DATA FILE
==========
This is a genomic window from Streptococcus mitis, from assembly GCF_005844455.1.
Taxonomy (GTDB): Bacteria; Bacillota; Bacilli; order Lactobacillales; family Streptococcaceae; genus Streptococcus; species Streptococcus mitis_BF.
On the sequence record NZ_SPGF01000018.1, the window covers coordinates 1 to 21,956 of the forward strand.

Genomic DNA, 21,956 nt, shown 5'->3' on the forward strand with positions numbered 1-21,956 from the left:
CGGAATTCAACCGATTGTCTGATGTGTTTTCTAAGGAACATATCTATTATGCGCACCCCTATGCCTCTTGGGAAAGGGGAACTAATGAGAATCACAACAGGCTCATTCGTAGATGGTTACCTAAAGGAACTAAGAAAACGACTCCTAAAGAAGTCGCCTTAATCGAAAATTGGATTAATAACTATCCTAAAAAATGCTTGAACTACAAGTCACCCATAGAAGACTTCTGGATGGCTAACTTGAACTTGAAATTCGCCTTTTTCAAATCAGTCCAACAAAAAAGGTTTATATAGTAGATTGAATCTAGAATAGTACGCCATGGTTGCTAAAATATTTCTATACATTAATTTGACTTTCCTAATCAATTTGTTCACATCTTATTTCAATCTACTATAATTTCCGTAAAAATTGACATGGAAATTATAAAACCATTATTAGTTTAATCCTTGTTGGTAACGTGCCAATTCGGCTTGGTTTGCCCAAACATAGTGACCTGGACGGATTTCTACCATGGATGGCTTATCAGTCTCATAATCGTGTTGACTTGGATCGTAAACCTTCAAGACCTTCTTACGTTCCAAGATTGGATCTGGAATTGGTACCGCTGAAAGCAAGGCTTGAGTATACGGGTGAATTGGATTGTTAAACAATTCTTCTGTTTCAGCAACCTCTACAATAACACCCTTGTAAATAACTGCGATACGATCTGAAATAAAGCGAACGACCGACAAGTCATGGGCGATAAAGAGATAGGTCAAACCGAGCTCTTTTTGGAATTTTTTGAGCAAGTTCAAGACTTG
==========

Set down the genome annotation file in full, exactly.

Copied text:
This is a genomic window from Streptococcus mitis, from assembly GCF_005844455.1.
Taxonomy (GTDB): Bacteria; Bacillota; Bacilli; order Lactobacillales; family Streptococcaceae; genus Streptococcus; species Streptococcus mitis_BF.
On the sequence record NZ_SPGF01000018.1, the window covers coordinates 1 to 21,956 of the forward strand.

Genomic DNA, 21,956 nt, shown 5'->3' on the forward strand with positions numbered 1-21,956 from the left:
CGGAATTCAACCGATTGTCTGATGTGTTTTCTAAGGAACATATCTATTATGCGCACCCCTATGCCTCTTGGGAAAGGGGAACTAATGAGAATCACAACAGGCTCATTCGTAGATGGTTACCTAAAGGAACTAAGAAAACGACTCCTAAAGAAGTCGCCTTAATCGAAAATTGGATTAATAACTATCCTAAAAAATGCTTGAACTACAAGTCACCCATAGAAGACTTCTGGATGGCTAACTTGAACTTGAAATTCGCCTTTTTCAAATCAGTCCAACAAAAAAGGTTTATATAGTAGATTGAATCTAGAATAGTACGCCATGGTTGCTAAAATATTTCTATACATTAATTTGACTTTCCTAATCAATTTGTTCACATCTTATTTCAATCTACTATAATTTCCGTAAAAATTGACATGGAAATTATAAAACCATTATTAGTTTAATCCTTGTTGGTAACGTGCCAATTCGGCTTGGTTTGCCCAAACATAGTGACCTGGACGGATTTCTACCATGGATGGCTTATCAGTCTCATAATCGTGTTGACTTGGATCGTAAACCTTCAAGACCTTCTTACGTTCCAAGATTGGATCTGGAATTGGTACCGCTGAAAGCAAGGCTTGAGTATACGGGTGAATTGGATTGTTAAACAATTCTTCTGTTTCAGCAACCTCTACAATAACACCCTTGTAAATAACTGCGATACGATCTGAAATAAAGCGAACGACCGACAAGTCATGGGCGATAAAGAGATAGGTCAAACCGAGCTCTTTTTGGAATTTTTTGAGCAAGTTCAAGACTTG